I was rolled through it as a baby in my stroller, flag flying behind me. I was a spectator most of my childhood, due to the chareidi nature of my elementary and high schools- Bais Yaakov of Queens may not have marched, but the Brown family most definitely attended! In 11th grade, I switched to a Zionist high school and was able to march for the first time. All my new friends yawned and complained about having to march again, but I was unbelievably excited. I even marched proudly again in 12th grade, when a large segment of my senior peers opted out. And in the college and post-college years that followed, Parade Day was one I always looked forward to, painting my nails blue and white and planning my outfits and coordinating meet up spots with my friends, some of whom I would only see on that one magical day of the year.
I think I've also mentioned that it was never my lifelong goal to make Aliyah. For much of my young adulthood, my goals were: getting a well-paying job, finding a fellow pro-Israel Jew to marry, settling down in some orthodox Jewish enclave and raising pro-Israel children, who would then hopefully repeat the cycle. Nothing on that list isn't exactly what 99% of my friends were hoping to accomplish as well. But about 6 years ago, when I began to become interested in Israel as a place to live, rather than a place to visit, the Parade changed for me, too.
Deciding to move to Israel is a seismic, fundamental shift in character. It is a change in every way you can imagine, and my own move shocked everyone who wasn't intimately involved in my Zionist activism in the few years that preceded it. If you didn't see me during the years I took those 12 Birthright groups to Israel, you would think I was the same Jordana who sang "Hatikva" at my Young Israel's "5k run-walk for Israel".
But once I decided that Israel was the place I had to live, because I am a pro-Israel Jew, I began to feel something odd at the parade. This isn't going to be a blog where I berate everyone for not making Aliyah- I'm sure that will come someday, but not today. This is just my view as Jordana in Jerusalem, and maybe a bit of food for thought as well.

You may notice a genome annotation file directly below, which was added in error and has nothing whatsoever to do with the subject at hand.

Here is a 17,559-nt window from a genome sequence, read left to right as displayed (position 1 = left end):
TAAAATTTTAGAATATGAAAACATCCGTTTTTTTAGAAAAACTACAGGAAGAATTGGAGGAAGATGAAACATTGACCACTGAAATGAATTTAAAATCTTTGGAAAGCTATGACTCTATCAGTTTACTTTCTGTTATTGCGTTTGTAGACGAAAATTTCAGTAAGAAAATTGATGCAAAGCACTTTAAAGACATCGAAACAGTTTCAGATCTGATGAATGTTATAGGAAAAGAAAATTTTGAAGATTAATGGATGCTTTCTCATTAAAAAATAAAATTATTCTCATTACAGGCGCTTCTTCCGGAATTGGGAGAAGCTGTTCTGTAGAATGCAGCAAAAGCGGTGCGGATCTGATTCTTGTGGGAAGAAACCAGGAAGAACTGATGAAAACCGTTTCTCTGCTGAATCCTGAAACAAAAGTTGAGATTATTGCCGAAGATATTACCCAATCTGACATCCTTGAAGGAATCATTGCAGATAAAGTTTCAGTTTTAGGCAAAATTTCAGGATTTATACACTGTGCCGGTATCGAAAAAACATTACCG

Supporting Israel is great. Visiting Israel for Sukkot is great. Donating to Israel is great. Singing hatikva in your Young Israel is great. Hanging the Israeli flag outside your home is great. Cheering on Team Israel at the World Baseball Classic is great. Eating a shwarma on Main Street that Dudu sold you is great. Painting your nails blue and white is great. Dancing to Omer Adam at your house party is great. And going to the Salute to Israel Parade is great!
But it is not the goal, or at least it shouldn't be. Even if you think Aliyah isn't for you- it's so hard (it is), you'll be poor (you will), it's too far (sooo far), you don't speak Hebrew (lo norah), the people are mean (yeah, but they're also so nice!) and every other excuse I've heard a million times, it should be an ideal. Something you wish you could do, you hope to do someday. I promise you, ten years ago, Aliyah was not in my plans. But it was always an ideal, something I wished I could do. And ten years later I did!
Just think about it, and have an amazing time celebrating our country at today's parade!
My last parade before Aliyah